The Hawthorne Effect was first conceptualized after studies conducted in the 1920s and 1930s at Western Electrical Company’s Hawthorne Works in Chicago. Researchers were trying to study ways to improve productivity.
In order to carry out these studies, the researchers worked with various groups of employees and implemented various changes to the employee’s environment. During the studies, the researchers interacted with workers, observing them as they carried out their common work tasks. The goal was to see what changes caused increases to employee productivity.
The researchers had issues pinning down the actual causes behind the productivity changes. They had a group of women, no matter what they did, productivity would always go up. More lights, fewer lights, longer breaks, even when they changed things back to where they were when they started; productivity always went up. They had a group of men where productivity actually went down with wage increases. Both groups were being heavily studied and researchers and managers were interacting with the employees regularly.
“We have become…skeptical of being able to prove anything in connection with the behavior of human beings under various conditions,” – George Pennock (Anteby, M. and Khurana, R., n.d.)
You can scour the Internet looking for various conclusions about the Hawthorne Studies. Even in my formal education, this topic was covered a couple of different times and each time a different textbook came up with different conclusions.
I recall one textbook from college (I wish I could cite it, I don’t remember the name) discussing the differences in how men and women work when observed and their perceptions of the observation. Another book used it to justify the open office or colocation of small team members. I am not aware that any of those ideas have been conclusively proven.
Keep in mind, the employees in the Hawthorne Studies were conducting simple, and probably boring, routine manufacturing tasks – not more complex software development or business tasks. Having someone to talk to in that environment may very well have been a motivator.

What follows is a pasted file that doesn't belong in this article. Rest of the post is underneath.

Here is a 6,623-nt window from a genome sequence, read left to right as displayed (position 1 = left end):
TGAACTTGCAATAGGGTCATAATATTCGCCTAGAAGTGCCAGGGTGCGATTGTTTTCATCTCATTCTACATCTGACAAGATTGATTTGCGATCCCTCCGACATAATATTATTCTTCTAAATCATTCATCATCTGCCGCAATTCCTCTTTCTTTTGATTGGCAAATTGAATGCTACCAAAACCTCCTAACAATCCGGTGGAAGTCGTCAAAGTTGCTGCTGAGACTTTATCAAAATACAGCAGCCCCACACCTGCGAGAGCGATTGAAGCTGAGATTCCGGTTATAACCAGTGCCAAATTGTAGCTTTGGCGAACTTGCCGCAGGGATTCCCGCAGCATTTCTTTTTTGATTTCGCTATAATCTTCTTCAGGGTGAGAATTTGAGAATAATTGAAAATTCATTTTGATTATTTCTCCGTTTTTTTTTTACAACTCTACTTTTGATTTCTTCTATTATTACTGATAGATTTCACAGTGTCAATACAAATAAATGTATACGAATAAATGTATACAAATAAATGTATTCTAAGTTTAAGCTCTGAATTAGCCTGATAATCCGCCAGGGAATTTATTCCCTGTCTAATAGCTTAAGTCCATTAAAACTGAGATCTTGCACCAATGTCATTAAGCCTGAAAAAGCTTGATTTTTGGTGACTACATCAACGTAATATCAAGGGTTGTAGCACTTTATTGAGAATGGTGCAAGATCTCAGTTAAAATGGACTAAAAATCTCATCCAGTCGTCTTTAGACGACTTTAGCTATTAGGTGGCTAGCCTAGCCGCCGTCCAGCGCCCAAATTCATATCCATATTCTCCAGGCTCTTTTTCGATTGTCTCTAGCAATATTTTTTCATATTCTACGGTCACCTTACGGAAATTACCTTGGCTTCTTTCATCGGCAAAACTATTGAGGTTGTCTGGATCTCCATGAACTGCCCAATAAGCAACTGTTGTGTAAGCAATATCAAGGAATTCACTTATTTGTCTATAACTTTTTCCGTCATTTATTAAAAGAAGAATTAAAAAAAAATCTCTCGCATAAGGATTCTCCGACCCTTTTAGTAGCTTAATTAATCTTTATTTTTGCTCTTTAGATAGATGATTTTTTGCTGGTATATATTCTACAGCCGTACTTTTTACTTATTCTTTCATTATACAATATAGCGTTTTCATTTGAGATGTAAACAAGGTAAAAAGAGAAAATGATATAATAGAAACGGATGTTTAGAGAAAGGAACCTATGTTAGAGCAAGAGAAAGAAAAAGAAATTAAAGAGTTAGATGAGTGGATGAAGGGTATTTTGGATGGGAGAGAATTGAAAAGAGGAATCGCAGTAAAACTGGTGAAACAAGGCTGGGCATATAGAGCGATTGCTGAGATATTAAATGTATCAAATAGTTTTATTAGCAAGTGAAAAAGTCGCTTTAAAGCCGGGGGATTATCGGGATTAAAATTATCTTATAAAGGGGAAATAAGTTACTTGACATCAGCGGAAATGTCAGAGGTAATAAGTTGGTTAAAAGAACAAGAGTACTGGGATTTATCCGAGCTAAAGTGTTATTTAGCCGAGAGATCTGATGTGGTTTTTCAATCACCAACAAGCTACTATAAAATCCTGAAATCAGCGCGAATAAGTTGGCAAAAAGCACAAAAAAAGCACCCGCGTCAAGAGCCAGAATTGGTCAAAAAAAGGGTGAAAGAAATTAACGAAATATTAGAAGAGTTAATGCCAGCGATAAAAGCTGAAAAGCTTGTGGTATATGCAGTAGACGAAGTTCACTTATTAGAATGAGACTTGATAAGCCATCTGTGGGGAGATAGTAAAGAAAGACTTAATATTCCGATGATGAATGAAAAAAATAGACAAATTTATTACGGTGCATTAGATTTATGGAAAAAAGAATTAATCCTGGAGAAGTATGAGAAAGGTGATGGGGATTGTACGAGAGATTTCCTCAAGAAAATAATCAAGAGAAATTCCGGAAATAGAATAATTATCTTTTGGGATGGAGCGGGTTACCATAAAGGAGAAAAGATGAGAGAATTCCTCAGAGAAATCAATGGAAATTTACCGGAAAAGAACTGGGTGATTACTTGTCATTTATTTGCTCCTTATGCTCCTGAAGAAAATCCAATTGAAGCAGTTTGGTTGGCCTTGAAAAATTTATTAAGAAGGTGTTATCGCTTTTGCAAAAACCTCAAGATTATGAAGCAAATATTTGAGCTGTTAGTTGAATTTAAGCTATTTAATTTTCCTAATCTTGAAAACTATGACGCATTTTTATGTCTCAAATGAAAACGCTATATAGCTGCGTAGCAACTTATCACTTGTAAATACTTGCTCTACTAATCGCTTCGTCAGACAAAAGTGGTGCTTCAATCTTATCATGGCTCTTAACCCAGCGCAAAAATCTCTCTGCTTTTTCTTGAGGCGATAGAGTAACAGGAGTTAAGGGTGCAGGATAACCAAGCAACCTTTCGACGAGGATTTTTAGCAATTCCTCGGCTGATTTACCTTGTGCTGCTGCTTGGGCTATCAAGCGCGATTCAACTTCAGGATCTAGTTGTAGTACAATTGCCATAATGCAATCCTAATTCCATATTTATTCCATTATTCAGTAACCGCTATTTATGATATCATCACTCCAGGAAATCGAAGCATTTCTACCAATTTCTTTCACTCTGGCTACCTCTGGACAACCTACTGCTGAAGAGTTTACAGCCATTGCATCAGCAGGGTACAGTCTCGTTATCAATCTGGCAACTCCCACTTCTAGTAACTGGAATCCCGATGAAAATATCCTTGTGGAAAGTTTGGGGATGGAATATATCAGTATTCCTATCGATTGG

Just my research for this blog post taught me other things I didn’t know about the Hawthorne Studies and several more apparent rationales behind the observed behavior. There is even some disagreement on the existence of the Hawthorne Effect (Levitt, S. and List, J., 2009). Was There a Hawthorne Effect?
The Hawthorne Effect is still being studied today, and they still don’t actually know a whole lot about it.
Consequences of research participation for behaviors being investigated do exist, although little can be securely known about the conditions under which they operate, their mechanisms of effects, or their magnitudes. New concepts are needed to guide empirical studies. – (McCambridge, J., Witton, J., & Elbourne, D. R., 2014)
What we do know because of the Hawthorne Studies – Employees will change their behavior when being observed or interacting with managers and other employees. For most employees who have ever had a manager creeping over their shoulders, they know this first hand without a study.
Anteby, M. and Khurana, R. (n.d.) A New Vision. Retrieved from: https://www.library.hbs.edu/hc/hawthorne/
Levitt, S. and List, J. (2009) WAS THERE REALLY A HAWTHORNE EFFECT AT THE HAWTHORNE PLANT? AN ANALYSIS OF THE ORIGINAL ILLUMINATION EXPERIMENTS. Retrieved From https://www.nber.org/papers/w15016.pdf
McCambridge, J., Witton, J., & Elbourne, D. R. (2014). Systematic review of the Hawthorne effect: new concepts are needed to study research participation effects. Journal of clinical epidemiology, 67(3), 267–277. doi:10.1016/j.jclinepi.2013.08.015 – Retrieved From https://www.ncbi.nlm.nih.gov/pmc/articles/PMC3969247/